Germany: At Last, Signs Of A Thaw

Germany had a tough winter--as did its economy. But little by little, signs of a revival are cropping up, increasing the chances that the government will meet its 2.5% growth target for 1997. Any upturn will be very unbalanced, though, the result of surging exports and depressed consumer spending.

The economy barely grew in the fourth quarter, with real gross domestic product up 0.1%. Growth was held back by slumps in construction and consumer outlays. Still, that was a tad better than expected, as exports and equipment investment strengthened. First-quarter growth is likely to be about flat as well, but that mainly reflects the coldest winter in decades, which caused an extraordinary 25% drop in January construction output.

The outlook is improving, however. In January, manufacturing output accelerated, as factory orders rose strongly. Foreign bookings, buoyed by the weaker German mark, led the advance, even as domestic orders, depressed by heavy joblessness, remained listless (chart). Also, business confidence rose to the highest level in 1 1/2 years, and machinery orders climbed sharply, suggesting that the export-led upturn is broadening to include capital spending.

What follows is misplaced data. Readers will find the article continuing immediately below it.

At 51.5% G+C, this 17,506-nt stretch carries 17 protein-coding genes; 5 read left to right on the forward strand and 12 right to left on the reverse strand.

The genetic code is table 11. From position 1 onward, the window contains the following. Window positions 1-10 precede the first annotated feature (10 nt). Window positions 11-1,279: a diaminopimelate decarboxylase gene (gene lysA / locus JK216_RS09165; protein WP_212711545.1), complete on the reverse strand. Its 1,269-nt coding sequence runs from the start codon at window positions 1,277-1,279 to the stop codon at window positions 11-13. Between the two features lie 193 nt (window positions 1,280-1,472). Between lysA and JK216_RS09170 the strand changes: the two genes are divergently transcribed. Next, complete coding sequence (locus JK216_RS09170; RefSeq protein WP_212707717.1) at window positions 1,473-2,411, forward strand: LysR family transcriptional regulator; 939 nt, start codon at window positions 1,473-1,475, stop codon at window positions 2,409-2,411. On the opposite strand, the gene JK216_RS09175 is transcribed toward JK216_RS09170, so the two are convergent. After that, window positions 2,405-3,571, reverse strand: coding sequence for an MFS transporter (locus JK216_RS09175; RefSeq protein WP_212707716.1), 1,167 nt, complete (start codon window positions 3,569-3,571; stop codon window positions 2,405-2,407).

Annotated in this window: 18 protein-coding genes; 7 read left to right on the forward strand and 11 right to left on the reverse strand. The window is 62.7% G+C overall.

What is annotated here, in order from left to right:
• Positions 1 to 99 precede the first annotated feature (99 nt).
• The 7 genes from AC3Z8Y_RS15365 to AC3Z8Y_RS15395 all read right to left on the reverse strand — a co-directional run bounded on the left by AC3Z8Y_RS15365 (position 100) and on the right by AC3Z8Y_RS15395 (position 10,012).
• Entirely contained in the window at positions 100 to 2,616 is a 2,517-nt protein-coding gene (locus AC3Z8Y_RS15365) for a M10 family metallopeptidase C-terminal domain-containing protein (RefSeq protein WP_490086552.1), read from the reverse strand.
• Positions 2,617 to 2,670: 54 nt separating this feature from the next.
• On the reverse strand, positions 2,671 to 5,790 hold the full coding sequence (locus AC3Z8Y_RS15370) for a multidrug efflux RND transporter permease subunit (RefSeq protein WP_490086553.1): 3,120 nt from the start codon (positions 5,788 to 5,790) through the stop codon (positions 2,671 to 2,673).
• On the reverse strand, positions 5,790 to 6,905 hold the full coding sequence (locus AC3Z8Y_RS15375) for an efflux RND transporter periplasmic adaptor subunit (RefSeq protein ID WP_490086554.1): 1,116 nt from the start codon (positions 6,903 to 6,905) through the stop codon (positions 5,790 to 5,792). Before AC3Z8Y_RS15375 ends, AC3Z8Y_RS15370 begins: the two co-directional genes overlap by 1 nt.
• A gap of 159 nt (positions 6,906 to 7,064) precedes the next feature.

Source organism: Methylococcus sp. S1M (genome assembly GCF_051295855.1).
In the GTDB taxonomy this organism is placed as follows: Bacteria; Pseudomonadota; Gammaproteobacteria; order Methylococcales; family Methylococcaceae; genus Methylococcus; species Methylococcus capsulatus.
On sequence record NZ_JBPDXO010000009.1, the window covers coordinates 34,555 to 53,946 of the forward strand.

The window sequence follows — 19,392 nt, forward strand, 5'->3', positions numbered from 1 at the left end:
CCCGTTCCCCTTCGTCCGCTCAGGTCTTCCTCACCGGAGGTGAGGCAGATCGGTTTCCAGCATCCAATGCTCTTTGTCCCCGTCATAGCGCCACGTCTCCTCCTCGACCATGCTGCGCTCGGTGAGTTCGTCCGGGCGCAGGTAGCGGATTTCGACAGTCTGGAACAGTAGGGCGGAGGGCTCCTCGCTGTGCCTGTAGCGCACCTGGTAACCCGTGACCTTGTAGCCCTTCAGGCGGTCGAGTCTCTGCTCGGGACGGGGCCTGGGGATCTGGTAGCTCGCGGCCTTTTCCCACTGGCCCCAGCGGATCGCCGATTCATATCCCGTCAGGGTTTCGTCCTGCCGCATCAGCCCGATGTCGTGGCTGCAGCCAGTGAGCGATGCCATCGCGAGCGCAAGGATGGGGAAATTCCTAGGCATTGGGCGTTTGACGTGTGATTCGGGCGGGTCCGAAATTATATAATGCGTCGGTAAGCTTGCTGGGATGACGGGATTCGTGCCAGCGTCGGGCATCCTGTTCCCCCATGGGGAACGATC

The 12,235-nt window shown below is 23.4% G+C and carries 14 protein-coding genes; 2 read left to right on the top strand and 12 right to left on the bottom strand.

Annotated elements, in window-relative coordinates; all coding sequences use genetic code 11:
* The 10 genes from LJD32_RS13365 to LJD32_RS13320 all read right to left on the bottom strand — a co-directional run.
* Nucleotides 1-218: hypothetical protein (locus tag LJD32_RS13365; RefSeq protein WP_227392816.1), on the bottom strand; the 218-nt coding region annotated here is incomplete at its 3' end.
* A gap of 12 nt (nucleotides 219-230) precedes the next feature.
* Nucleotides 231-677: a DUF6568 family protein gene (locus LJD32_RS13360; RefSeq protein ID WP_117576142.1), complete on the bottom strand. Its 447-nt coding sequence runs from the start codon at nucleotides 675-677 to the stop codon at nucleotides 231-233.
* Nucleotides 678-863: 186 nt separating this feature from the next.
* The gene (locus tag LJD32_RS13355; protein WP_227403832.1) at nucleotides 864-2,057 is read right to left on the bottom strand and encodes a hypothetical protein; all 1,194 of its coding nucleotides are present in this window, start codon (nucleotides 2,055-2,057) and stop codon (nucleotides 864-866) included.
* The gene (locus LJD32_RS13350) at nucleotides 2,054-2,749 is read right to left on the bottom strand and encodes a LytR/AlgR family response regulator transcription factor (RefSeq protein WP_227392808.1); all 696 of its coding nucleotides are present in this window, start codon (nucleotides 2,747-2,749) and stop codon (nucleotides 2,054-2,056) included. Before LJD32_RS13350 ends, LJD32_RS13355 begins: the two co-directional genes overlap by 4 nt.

Even the latest word from the job markets has a silver lining. Joblessness remained at a record 11.3% in February, but the rise appears to have run its course. Indeed, some of the recent surge in unemployment has been the result of temporary factors that should reverse this spring. In particular, a new policy this winter required construction workers to register as unemployed in order to receive "bad weather" benefits.

By cutting into government revenues and lifting outlays, high joblessness is hampering Germany's efforts to reduce its 1997 public-sector deficit to 3% of gross domestic product, as required by the Maastricht Treaty for entry into a single-currency Europe. But with growth picking up, the government's chances of reaching its deficit goals will improve as the year progresses.

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